Very slow flows of solids : basics of modeling in geodynamics and glaciology


Very slow flows of solids : basics of modeling in geodynamics and glaciology

by Louis A. Lliboutry

(Mechanics of fluids and transport processes, v. 7)

Martinus Nijhoff, 1987

大学図書館所蔵 件 / 19



Includes bibliographical references and indexes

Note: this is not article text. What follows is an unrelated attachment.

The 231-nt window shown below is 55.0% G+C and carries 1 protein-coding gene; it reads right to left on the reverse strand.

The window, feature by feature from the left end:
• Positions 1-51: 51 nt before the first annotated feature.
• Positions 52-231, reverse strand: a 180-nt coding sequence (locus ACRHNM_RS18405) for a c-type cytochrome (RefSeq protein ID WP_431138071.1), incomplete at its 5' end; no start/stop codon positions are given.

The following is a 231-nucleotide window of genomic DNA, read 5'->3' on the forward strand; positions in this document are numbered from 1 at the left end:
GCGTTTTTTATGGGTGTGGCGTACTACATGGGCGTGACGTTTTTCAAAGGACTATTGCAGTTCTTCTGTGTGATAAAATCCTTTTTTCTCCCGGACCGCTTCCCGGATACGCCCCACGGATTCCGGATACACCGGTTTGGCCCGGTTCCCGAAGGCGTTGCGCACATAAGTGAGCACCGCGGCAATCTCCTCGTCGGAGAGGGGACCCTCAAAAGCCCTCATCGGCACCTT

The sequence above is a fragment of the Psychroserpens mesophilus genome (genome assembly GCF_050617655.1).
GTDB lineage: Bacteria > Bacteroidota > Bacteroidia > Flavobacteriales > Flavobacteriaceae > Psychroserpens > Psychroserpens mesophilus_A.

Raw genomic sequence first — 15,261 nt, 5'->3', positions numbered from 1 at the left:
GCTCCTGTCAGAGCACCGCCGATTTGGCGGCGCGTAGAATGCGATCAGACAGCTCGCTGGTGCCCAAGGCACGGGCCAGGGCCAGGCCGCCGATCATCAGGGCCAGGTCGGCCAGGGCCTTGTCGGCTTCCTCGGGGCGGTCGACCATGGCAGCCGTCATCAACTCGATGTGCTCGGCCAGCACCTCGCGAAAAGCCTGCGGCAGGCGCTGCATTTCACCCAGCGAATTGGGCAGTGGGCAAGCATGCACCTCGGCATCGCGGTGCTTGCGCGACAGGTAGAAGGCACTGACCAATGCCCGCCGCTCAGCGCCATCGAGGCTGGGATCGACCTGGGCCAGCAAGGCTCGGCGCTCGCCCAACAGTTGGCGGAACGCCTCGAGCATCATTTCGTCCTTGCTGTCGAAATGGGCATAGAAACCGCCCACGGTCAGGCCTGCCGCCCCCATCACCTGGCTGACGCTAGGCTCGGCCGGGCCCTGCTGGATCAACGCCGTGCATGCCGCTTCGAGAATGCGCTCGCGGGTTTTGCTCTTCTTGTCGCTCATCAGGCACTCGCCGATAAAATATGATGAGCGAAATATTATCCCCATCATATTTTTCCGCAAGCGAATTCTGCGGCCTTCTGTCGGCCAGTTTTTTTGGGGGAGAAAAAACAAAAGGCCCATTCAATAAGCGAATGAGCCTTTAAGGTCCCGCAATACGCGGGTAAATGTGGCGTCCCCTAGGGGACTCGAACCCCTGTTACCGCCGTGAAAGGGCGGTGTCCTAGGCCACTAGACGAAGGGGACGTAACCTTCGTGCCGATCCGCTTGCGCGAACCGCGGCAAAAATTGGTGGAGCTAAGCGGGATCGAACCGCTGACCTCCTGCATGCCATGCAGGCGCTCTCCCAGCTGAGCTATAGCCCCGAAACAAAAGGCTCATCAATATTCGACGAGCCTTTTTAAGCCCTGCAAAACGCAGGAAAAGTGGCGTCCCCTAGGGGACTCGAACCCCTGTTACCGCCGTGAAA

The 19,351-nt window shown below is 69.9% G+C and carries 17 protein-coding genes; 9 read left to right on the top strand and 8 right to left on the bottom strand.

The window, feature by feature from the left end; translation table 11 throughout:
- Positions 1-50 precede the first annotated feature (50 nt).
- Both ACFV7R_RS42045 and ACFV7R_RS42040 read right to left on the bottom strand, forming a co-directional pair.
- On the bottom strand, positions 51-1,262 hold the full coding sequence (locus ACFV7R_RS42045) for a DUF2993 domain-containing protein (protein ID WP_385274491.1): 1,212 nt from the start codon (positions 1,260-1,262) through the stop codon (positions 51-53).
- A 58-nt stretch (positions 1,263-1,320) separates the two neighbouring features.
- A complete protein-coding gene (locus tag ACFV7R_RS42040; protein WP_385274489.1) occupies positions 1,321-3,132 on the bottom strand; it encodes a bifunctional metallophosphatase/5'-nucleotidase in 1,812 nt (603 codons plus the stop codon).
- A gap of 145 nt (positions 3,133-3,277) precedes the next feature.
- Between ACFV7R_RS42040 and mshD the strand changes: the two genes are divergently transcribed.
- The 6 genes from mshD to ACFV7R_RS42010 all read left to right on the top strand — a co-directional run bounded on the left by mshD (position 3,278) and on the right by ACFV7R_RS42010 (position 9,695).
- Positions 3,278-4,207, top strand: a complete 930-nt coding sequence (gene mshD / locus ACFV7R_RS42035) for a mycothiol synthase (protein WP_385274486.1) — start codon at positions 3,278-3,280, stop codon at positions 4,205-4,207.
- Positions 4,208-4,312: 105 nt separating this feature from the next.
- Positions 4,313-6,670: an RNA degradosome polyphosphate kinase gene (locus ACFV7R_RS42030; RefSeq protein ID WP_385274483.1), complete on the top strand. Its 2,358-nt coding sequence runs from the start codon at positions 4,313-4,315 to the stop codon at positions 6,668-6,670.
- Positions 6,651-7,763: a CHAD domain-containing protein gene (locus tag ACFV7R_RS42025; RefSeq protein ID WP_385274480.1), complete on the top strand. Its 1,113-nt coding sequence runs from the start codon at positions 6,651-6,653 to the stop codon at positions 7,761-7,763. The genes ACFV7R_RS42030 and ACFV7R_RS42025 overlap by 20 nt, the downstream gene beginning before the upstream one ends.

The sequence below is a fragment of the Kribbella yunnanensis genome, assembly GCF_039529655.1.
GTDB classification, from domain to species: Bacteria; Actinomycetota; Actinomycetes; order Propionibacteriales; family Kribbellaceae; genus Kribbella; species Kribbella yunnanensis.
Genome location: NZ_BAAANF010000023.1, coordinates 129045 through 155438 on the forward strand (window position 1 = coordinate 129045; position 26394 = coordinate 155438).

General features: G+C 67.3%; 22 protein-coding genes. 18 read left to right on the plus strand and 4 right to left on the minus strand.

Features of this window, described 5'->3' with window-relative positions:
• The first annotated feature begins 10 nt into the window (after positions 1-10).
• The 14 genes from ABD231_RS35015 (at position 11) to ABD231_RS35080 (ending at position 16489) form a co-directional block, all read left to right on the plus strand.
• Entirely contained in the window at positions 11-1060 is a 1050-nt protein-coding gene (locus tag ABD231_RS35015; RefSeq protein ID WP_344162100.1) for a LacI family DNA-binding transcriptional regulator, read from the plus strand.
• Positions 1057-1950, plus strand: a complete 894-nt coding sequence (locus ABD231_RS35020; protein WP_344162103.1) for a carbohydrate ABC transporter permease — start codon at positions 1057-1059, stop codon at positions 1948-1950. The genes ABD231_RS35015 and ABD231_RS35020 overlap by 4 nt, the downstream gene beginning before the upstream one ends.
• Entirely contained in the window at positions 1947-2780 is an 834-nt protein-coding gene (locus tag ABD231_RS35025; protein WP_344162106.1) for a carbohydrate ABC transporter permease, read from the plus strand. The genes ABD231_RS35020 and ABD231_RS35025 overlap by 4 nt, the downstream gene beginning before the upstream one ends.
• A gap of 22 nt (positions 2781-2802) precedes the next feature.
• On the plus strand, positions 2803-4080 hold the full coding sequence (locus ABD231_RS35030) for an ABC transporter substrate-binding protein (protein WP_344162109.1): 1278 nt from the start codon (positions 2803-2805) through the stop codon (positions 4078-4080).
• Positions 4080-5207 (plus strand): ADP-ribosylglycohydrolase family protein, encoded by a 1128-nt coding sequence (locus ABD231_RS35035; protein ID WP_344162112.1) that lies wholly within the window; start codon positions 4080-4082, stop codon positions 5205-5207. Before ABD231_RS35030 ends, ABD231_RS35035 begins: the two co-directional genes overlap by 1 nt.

This book is written primarily for Earth scientists faced with problems in thermo mechanics such as the flow and evolution of ice-sheets, convection currents in the mantle, isostatic rebound, folding of strata or collapse of cavities in salt domes. Failure, faults, seismic waves and all processes involving inertial terms will not be dealt with. In general such scientists (graduate students beginning a Ph. D. for instance) have too small a background'in continuum mechanics and in numerical computation to model conveniently these problems, which are not elementary at all. Most of them are not linear, and therefore seldom dealt with in treatises. If the study of reality were clearly cut into two successive steps: first to make a physical model, setting up a well-posed problem in thermo-mechanics, and second to solve it, the obvious solution would be to find a specialist in computational mechanics who could spend enough time on a problem which, although maybe crucial for on-going fundamental research, has little practical interest in general, and cannot be considered properly as a noteworthy progress in Mechanics. But this is not the way Science develops. There is a continuous dialectic between the building up of a model and its mathematical treatment. The model should be simple enough to be tractable, but not oversimplified. Its sensitivity to the different components it is made of should be investigated, and more thought is needed when the results contradict hard facts.